In my 29th year I find myself reflecting and looking back more than ever before. I’m not quite as focused on my future, instead I spend more time thinking back, appreciating past moments and working out how I can apply my experiences to my future family. I think as a child I always struggled a bit with gender stereotypes. I was too young to know what gender stereotyping actually was but I knew I didn’t like it and I constantly found myself defending my views. I don’t really remember when I became less interested in barbies and more interested in football but from the age of around 8 to 16 I was a “tom boy” and proud of it.
“A tomboy is a girl who exhibits characteristics or behaviors considered typical of a boy, including wearing masculine clothing and engaging in games and activities that are physical in nature and are considered in many cultures to be unfeminine or the domain of boys”. I think the label itself is part of the whole problem, but I didn’t know that at the time.
I had a lot of girlfriends who were strong minded, supportive girls but I also really enjoyed hanging out with the boys and my best friend growing up was a boy. My friends and I petitioned to wear trousers at school instead of skirts, I always wanted to play the same sports as the boys and most importantly my favourite colour was not pink… it was blue. Of course.
I vividly remember a time when I was around 14 on holiday playing in the sea with a big group of friends, both girls and boys, some younger and some older than me. It was always sports that wound me up, I constantly found myself defending my right to join in. “I can do 24 kick ups!” was my go-to line to prove my worth (this makes me cringe so much to think about now!). It was always a bit of a joke for the boys to wind me up about not being able to play sports and although I knew it was just a wind up, the banter would give me that lump you get in your throat when you’re trying to fake smile but you’re really holding in tears of frustration.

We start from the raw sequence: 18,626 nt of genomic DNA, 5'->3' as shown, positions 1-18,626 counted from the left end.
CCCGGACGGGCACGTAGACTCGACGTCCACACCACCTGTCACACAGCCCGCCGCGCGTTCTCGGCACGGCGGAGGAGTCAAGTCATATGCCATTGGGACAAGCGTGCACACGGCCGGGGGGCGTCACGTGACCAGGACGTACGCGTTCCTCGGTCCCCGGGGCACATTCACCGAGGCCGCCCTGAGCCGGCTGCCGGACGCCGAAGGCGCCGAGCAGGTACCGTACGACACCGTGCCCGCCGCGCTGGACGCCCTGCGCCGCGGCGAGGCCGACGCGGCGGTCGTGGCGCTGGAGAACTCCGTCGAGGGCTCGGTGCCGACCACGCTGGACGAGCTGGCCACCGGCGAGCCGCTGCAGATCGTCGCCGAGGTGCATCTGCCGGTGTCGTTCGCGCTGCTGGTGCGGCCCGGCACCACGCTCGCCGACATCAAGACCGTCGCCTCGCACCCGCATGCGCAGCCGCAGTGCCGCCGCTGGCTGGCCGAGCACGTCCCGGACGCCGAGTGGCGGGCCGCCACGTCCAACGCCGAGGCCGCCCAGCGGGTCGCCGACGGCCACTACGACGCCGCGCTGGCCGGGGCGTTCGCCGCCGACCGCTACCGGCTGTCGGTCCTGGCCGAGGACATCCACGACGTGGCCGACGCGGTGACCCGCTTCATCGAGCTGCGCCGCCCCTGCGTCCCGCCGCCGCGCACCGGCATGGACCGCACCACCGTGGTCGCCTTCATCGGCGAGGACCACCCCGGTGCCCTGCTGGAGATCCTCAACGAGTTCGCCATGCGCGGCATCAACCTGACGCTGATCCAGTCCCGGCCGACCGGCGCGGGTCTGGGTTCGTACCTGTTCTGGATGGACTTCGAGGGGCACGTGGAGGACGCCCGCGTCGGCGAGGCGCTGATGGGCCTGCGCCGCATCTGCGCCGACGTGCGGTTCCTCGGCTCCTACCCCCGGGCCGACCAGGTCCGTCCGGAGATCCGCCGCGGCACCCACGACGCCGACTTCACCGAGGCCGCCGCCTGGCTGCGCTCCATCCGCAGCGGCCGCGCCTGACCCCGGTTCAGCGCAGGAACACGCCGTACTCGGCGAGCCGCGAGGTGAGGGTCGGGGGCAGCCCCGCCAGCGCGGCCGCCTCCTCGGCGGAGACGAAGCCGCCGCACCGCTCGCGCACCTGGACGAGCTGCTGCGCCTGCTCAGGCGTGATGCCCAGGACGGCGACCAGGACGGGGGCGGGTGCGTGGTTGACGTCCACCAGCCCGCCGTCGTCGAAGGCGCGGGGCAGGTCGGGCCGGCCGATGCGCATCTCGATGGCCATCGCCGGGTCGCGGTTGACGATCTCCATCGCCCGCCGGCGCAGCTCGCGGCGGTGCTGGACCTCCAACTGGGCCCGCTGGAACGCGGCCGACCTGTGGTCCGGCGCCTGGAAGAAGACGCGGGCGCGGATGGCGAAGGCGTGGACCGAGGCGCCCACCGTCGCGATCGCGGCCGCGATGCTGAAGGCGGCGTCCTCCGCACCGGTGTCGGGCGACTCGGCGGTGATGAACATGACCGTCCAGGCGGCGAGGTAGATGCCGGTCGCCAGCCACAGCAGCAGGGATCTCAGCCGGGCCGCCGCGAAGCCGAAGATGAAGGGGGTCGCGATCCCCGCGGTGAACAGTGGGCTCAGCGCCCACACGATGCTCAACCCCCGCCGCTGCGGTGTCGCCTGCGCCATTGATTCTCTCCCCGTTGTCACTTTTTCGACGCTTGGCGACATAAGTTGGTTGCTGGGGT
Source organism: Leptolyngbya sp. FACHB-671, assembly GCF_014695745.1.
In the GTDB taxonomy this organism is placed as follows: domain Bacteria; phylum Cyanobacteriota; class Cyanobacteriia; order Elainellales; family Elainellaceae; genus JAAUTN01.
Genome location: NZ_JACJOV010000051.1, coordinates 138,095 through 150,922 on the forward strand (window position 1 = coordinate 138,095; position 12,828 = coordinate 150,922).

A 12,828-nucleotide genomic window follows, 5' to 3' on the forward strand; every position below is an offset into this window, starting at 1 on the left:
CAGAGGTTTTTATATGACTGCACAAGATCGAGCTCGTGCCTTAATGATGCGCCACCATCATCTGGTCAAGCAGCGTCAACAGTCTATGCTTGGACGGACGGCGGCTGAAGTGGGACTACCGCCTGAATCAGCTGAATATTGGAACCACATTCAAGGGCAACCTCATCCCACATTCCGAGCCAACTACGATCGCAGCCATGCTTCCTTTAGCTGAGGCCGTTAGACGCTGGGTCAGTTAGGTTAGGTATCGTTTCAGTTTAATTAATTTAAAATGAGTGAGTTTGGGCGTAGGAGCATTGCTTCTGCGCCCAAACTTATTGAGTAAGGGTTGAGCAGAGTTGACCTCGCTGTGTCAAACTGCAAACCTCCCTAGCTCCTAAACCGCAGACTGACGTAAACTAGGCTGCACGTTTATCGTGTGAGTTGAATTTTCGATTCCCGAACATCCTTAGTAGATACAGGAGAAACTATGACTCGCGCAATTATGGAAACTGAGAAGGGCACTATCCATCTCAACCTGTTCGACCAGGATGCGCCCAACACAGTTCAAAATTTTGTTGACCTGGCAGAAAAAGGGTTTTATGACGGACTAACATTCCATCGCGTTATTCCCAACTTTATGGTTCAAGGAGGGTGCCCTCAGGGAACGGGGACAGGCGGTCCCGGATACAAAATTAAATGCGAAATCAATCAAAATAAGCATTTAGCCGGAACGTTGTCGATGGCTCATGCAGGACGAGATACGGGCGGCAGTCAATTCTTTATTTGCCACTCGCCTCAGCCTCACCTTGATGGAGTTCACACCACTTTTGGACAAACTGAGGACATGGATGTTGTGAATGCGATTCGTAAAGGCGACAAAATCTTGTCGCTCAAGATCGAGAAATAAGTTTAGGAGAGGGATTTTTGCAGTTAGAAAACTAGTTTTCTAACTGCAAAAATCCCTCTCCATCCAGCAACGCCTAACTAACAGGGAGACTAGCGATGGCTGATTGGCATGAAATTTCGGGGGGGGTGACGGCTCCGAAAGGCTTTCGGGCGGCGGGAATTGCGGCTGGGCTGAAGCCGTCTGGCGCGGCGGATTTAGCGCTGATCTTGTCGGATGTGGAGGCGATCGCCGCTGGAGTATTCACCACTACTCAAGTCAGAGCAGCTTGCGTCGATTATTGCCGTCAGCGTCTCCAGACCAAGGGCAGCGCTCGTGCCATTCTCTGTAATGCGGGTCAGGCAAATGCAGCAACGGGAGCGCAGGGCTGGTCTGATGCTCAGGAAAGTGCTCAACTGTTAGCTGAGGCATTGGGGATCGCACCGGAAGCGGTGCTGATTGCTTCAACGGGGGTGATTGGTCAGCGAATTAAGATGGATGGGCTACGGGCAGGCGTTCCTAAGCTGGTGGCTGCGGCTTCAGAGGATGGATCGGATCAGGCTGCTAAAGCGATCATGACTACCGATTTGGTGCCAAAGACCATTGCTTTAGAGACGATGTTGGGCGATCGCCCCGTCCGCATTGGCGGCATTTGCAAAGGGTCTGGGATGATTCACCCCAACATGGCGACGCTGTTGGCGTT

Back then, as a child, I didn’t understand what gender equality meant, my only interest was to prove to the boys that I could also do what they could and to prove to them that I didn’t like “girly things”. Now, as a 29 year old woman, I look back and feel a bit frustrated at myself. Yes, I’m proud that I stuck up to the boys and that I continued loving sports and “boy things” despite being told I couldn’t, but I think where I went wrong was thinking that in order to be equal I had to leave behind my love for barbies, playing dress up and pink nails. In my mind I was not allowed to like pink AND like football shirts, but why not? Isn’t that the point of equality?
Where did this favourite colour thing even come from? Growing up you’re always asked “what’s your favourite colour?”. Mine was ALWAYS blue, and pink (the colour that always defined you as a “girly” girl) was banned from my life. Now as an adult I don’t even think I have a favourite colour. Do I need one? There are quite a few that I like! Black included… why was black never allowed to be picked as a favourite colour?? “That’s not a colour, that’s a shade!” *sigh*. As a grown up I’ve realised it doesn’t matter if you like pink or blue, it’s all so completely irrelevant. Next time someone asks “what’s your favourite colour?” I’m just going to say it depends on how I’m feeling that day.
At the moment it’s pink and I’m ok with that!
* This blog post was written in about 10 minutes whilst on my honeymoon, the thoughts just came into my head and I had to get them down. It’s kind of like gender equality from a child’s eyes… I’m aware it becomes far more complex as you grow into adult life. This is just my little story, but there are girls around the world who aren’t as lucky as I have been to grow up in a family and country that is so open to gender equality. Please check out this link to the UN website to find out more about gender equality around the world and how you can get involved to help change`